High school athletics: Parish teams can begin summer workouts Monday

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Summer workouts under LHSAA and Bossier Parish guidelines to prevent the spread of COVID-19 will be decidedly different from those in previous years.

But Haughton head football coach Jason Brotherton is ready to start.

High school teams across the state in all sports will be able to begin summer workouts and activities Monday. It will be the first time many of the coaches have seen their players in person since schools were closed on March 16 because of the pandemic. Bossier Parish schools were also on spring break the week before.

“We’re going to try to jump through all the hoops to be able to do some things,” said Brotherton, who guided the Bucs to an 11-3 record and the Class 5A semifinals last season. “It’s just a lot of formalities, a lot of paperwork, a lot of precautions that you have to take to be able to get out there and get any work in.

“We’ve got to try. Eventually you’ve got to start. The more we go without starting, the more out of shape those kids will be when we do start and it’s going to be hot. We’re going to try to get out there and do what we can this week.”

Earlier this week, the LHSAA posted a memo on its website outlining measures recommended by it and the National Federation of State High School Association’s Sports Medicine Advisory Committee regarding the “opening up” of high school athletics and activities in Louisiana.

Under the rules in Phase 2, which lasts until June 26, no games, scrimmages or matches will be allowed.

That means there will be no summer league basketball games at Bossier, no Northwest Louisiana high school Dixie baseball league and no 7-on-7 games in football.

All three have been a big part of teams’ preparations for their respective sports seasons.

In Phase 3, teams will be allowed to have only intra-squad scrimmages.

Other guidelines include wearing of face coverings by students with the “exception of swimming, distance running, or other high intensive aerobic activities.” Coaches and staff must also wear coverings.

Group sizes of up to 25 (including adults) in one enclosed location indoors or outdoors with adequate distancing between other groups will be allowed. Individuals within all groups must comply with social distancing during practices.

Coaches and athletes must also undergo temperature checks before practices. There are also rules in place regarding the proper use, cleaning and sanitizing of equipment, including balls.

(A complete list of guidelines is available on the LHSAA website).

Bossier Parish Schools officials formulated their own plan incorporating the LHSAA and National Federation guidelines.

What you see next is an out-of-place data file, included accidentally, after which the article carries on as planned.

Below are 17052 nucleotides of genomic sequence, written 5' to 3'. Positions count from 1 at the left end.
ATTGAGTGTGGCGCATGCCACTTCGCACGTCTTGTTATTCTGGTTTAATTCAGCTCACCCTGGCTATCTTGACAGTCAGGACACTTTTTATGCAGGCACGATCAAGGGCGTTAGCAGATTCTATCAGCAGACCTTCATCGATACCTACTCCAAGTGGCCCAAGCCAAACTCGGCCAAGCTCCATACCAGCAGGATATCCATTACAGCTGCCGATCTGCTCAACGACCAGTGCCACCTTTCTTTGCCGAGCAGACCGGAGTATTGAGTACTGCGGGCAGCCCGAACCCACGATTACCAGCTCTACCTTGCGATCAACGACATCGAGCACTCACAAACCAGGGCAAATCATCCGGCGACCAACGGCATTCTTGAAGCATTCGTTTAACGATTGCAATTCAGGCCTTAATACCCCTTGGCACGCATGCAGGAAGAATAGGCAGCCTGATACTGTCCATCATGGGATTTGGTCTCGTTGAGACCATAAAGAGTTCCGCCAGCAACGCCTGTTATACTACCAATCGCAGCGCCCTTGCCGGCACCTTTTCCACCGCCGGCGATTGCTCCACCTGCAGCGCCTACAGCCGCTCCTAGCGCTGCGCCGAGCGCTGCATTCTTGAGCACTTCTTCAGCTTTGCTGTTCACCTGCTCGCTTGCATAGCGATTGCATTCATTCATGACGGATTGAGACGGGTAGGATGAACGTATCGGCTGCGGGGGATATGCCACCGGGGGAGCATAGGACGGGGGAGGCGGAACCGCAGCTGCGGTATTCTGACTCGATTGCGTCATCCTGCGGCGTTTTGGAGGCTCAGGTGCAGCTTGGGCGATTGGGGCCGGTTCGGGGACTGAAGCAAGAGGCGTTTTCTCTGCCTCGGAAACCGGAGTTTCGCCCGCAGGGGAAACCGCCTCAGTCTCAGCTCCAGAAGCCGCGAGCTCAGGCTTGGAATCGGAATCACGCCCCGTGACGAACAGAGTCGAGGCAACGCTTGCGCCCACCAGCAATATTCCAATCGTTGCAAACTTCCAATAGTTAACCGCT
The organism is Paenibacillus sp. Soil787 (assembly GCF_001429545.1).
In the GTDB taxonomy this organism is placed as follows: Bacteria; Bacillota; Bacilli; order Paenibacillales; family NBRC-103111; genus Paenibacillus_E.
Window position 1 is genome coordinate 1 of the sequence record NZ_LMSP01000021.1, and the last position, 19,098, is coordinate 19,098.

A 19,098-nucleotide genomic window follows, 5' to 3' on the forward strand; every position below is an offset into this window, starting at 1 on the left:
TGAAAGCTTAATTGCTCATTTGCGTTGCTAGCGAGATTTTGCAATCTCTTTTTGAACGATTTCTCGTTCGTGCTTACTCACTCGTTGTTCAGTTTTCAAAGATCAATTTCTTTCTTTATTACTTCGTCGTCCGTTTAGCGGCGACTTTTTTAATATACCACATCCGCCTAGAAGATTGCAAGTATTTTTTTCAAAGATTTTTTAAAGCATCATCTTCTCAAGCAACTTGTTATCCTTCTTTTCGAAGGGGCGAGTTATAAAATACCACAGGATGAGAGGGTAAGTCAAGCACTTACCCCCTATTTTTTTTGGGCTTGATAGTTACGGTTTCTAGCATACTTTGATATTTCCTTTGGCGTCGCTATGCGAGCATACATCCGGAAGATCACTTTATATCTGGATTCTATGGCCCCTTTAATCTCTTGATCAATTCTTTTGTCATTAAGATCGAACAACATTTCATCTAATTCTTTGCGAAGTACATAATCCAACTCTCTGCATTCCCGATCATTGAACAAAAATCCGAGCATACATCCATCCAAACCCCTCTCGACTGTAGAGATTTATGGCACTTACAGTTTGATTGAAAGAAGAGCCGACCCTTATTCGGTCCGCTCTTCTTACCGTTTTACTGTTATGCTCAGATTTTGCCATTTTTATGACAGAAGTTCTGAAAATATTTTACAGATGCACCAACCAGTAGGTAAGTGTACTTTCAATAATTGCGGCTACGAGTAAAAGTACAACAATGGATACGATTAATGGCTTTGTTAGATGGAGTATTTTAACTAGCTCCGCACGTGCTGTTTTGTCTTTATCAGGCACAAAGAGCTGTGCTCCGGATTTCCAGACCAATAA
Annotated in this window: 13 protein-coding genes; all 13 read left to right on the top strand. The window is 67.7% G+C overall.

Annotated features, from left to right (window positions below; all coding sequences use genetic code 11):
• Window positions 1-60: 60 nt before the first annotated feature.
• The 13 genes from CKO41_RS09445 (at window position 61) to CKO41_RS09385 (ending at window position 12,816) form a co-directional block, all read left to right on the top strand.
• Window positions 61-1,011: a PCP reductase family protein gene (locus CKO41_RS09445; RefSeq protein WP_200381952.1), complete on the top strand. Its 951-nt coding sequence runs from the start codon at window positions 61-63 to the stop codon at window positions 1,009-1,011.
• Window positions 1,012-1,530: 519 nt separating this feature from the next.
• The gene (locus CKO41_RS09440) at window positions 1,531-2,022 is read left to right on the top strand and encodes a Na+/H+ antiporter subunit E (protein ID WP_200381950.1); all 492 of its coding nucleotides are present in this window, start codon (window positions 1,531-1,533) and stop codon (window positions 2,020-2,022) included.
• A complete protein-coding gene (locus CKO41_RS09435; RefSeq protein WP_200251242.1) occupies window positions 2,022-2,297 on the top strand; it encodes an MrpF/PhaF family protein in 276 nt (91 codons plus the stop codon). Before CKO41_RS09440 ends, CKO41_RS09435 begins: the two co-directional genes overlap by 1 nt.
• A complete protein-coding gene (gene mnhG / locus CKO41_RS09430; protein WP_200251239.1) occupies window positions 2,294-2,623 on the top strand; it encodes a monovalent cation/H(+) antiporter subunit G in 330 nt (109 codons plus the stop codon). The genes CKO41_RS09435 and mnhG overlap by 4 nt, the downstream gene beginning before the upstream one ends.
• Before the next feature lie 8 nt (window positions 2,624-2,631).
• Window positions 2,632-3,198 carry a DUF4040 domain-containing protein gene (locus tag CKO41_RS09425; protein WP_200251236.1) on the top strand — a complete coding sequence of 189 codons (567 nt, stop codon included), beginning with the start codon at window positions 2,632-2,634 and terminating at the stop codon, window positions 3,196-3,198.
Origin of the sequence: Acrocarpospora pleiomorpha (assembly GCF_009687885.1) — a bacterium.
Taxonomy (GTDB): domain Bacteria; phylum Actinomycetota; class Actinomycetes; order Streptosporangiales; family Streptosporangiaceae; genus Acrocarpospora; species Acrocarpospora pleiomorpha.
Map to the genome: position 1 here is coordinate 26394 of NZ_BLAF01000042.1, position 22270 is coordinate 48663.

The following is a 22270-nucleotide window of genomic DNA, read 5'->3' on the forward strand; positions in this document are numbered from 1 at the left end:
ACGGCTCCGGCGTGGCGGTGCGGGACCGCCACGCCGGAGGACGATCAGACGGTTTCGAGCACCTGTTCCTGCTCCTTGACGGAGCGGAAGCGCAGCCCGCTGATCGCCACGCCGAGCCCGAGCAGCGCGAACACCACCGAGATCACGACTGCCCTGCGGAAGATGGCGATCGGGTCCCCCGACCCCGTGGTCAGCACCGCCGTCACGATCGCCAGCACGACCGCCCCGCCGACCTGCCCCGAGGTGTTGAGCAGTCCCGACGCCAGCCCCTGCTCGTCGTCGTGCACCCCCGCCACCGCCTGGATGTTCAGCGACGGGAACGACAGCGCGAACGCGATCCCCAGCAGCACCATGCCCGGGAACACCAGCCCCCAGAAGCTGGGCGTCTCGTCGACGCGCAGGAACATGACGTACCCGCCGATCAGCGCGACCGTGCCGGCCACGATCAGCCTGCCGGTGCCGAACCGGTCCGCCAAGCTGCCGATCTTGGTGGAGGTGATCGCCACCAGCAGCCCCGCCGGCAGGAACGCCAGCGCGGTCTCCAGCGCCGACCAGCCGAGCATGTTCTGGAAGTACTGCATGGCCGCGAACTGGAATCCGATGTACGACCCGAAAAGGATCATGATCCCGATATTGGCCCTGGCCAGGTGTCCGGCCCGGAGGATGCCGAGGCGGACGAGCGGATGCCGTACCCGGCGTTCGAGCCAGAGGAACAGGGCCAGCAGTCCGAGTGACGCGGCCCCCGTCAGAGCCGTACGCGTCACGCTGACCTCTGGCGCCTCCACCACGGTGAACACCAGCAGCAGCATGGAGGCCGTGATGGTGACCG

“We’re very fortunate in our parish,” Brotheron said. “Our parish leadership understands coaching and they understand what goes into that and we’re pretty much together in our parish on all of us doing the same thing and all kind of abiding by the same guidelines.

“I think it’s going to be smoother here in Bossier Parish than a lot of other places just because, like I said, it’s a testament to (Superintendent) Mitch (Downey) and (Assistant Superintendent) Jason (Rowland) up there in the central office listening to us, what we need and then telling us what they expect.”

Bossier head boys basketball coach Nick Bohanan, who guided the Bearkats to the Class 3A state championship last season, said he’ll miss the summer league games and team camps the Bearkats normally go to.

“That’s something that’s always real big for us,” he said. “We always do that summer league and three or four team camps. We try to play at least 30 games in the summer. You can almost fill a season, get the guys that were maybe right there — didn’t play a whole lot last year — and you get them that summer experience and you’re ready to go. Not being able to play games they’re going to get that experience during the season I guess.”

But he knows everybody is in the same boat.

“Everybody’s dealing with it, so you can’t do much about it,” he said. “You’ve got to do what you can do.”

Bohanan said the Bearkats may wait until Phase 3 to really get going.

“There’s only so much you can do in Phase 2,” he said. “You’ve got 21 days to Phase 3 to be able to actually do stuff. I think we’ll be able to scrimmage and do one on one. Right now we can’t do any of that, can’t even pass the ball to each other. You can’t share the ball.”

Bohanan said he may have small groups in the gym to work on shooting and ball handling under a coach’s supervision. The players may also do some running in the gym and on the track.

Airline head volleyball coach Regina Digilormo said she doesn’t plan to start workouts until Monday, June 29, when Phase 3 begins.

Brotherton said he plans to keep his workouts outdoors for the duration of Phase 2.

“I think the kids are probably so out of shape I think we can go two or three weeks with just a general conditioning program and a lot of body weight exercises outside,” he said. “Of course we can adjust that if we need to.

“It’ll be fine. It’s just going to take us a little while to get going on Monday. It’s going to take us a while to get going every day because you’ve got to do the temporal scan and you’ve got to fill out the checklist for every kid. It was just a lot of logistical things. It may take us awhile but I’m sure we’ll get it figured out, make adjustments as we go and try to keep the kids safe and try and get some work in.”